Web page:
The Comparison the CMV Infection and Reactivation After Allogeneic Hematopoietic Stem Cell Transplantation Between Standard Regimen, Methotrexate Plus Cyclosporin A, and Post-transplant Cyclophosphamide-based Regimen

CMV
Start date: May 1, 2024
Phase:
Study type: Observational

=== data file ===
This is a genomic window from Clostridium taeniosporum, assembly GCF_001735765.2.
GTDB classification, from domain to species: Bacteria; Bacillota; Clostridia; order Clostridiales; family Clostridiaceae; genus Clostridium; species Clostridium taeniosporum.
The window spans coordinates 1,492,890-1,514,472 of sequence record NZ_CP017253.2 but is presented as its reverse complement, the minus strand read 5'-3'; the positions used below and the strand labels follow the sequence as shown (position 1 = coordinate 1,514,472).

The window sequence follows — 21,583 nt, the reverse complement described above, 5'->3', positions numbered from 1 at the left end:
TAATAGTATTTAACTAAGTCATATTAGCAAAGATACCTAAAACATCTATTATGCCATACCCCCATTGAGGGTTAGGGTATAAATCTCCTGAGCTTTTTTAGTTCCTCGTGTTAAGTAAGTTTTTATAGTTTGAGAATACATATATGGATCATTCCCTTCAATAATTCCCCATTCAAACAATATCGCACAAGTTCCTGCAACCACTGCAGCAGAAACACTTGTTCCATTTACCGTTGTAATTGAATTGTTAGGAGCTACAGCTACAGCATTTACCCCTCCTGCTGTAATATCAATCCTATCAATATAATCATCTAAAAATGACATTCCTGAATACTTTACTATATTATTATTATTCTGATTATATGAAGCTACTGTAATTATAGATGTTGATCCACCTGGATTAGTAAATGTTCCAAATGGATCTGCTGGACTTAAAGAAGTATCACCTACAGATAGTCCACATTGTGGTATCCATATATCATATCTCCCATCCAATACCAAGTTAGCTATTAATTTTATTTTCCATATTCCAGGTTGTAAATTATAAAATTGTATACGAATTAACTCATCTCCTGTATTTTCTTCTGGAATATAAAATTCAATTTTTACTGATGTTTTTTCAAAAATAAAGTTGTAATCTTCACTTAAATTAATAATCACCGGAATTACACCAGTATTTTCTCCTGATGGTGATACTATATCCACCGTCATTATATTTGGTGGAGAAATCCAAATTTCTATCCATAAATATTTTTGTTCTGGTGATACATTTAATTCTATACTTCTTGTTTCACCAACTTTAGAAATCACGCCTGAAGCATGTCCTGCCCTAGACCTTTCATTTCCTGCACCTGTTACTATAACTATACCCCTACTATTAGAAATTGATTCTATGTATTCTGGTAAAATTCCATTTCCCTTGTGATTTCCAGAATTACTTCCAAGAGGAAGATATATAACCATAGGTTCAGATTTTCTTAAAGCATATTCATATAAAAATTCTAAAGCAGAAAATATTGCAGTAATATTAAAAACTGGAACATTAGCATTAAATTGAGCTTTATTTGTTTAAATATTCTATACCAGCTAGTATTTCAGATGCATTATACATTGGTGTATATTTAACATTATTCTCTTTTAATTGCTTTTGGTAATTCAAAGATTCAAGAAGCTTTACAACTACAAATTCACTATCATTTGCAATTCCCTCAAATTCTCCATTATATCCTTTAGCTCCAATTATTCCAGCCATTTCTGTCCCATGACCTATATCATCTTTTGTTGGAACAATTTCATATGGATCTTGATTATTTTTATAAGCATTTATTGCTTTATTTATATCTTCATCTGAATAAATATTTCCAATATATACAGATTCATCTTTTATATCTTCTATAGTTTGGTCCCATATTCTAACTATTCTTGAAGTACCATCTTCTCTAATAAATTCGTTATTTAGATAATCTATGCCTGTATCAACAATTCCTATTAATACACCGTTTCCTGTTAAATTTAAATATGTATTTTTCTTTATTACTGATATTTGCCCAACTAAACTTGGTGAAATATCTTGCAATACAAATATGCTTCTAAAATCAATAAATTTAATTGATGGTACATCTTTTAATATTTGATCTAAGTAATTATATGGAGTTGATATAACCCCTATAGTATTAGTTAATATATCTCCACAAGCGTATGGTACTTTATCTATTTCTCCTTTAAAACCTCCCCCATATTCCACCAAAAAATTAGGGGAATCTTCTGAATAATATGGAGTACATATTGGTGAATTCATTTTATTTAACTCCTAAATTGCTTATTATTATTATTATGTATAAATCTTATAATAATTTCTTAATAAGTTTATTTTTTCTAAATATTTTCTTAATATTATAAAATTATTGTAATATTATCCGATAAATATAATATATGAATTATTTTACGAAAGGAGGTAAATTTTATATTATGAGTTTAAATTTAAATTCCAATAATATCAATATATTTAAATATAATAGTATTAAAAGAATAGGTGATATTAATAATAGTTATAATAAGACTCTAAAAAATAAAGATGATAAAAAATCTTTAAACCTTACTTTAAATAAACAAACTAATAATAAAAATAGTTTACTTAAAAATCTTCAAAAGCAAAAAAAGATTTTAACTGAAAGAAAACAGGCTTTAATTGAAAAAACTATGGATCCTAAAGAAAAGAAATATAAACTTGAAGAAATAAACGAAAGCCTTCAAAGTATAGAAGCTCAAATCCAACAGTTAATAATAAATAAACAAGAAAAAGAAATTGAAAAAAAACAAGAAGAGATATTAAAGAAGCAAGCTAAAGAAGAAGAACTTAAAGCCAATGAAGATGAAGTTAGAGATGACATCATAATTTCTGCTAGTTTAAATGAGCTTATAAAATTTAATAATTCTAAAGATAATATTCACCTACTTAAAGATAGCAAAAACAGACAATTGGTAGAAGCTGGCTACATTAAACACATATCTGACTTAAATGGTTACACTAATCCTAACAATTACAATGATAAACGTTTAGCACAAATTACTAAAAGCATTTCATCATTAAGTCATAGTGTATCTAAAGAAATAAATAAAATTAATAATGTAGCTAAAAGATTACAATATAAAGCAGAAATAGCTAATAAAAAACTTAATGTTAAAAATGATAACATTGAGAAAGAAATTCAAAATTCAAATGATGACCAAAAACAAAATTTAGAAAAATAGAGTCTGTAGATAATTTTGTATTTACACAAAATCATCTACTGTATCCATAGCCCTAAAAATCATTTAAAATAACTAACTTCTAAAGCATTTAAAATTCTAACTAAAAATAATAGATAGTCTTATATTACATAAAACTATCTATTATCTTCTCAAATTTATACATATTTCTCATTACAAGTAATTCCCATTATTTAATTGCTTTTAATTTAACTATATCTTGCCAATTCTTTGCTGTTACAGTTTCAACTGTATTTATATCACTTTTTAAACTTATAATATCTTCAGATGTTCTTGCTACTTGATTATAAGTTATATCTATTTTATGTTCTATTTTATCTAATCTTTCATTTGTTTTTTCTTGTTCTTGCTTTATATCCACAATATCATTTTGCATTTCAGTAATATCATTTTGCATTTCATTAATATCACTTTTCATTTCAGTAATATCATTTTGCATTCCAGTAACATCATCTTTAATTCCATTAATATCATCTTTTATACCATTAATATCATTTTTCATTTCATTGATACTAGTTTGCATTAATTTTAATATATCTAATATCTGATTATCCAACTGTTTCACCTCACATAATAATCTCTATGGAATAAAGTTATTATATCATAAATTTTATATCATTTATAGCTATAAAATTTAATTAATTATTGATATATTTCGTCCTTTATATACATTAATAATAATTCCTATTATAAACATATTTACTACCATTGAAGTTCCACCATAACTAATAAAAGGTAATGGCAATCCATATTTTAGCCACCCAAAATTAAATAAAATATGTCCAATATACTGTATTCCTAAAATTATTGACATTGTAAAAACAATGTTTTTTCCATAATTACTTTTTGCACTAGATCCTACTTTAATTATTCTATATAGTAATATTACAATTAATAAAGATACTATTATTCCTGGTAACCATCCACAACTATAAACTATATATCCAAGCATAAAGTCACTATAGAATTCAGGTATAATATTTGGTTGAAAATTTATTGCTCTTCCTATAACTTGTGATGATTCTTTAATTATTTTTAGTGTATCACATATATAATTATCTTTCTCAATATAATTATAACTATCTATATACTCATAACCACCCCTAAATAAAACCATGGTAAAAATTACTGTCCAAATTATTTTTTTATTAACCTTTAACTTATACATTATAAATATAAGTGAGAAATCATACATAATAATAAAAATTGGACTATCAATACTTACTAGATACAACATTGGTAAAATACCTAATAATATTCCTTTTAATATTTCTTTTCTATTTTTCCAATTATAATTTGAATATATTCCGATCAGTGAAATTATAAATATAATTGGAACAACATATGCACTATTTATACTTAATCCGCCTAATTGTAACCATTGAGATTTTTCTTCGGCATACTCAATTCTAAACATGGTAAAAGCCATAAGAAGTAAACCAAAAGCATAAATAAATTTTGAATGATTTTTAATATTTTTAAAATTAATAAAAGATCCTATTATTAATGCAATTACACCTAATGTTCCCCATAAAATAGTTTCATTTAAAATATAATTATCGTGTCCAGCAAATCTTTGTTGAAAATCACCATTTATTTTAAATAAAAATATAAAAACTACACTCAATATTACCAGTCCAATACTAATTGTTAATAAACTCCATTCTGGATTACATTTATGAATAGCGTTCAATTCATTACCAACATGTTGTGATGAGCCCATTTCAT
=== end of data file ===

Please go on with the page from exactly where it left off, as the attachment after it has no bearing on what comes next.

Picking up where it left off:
The goal of this observational study is to compare the CMV infection and reactivation after allogeneic hematopoietic stem cell transplantation Between Standard Regimen, Methotrexate plus Cyclosporin A, and Post-transplant Cyclophosphamide-based Regimen. The main questions it aims to answer are: - How do CMV infection and reactivation differ between Allo-SCT patients who received a standard regimen versus those who received a Post-transplant Cyclophosphamide-based regimen? - progression-free survival, Median overall survival, cumulative incidence of relapse, non-relapsed mortality (NRM) and GvHD at 2 years after Allo-SCT - The impact of CMV infection and CMV reactivation on progression-free survival, overall survival, and NRM - Averse events of GVHD prophylaxis medication Participants will be collected the data of treatment and treatment response during transplant until 2 years after transplant from hospital medical record.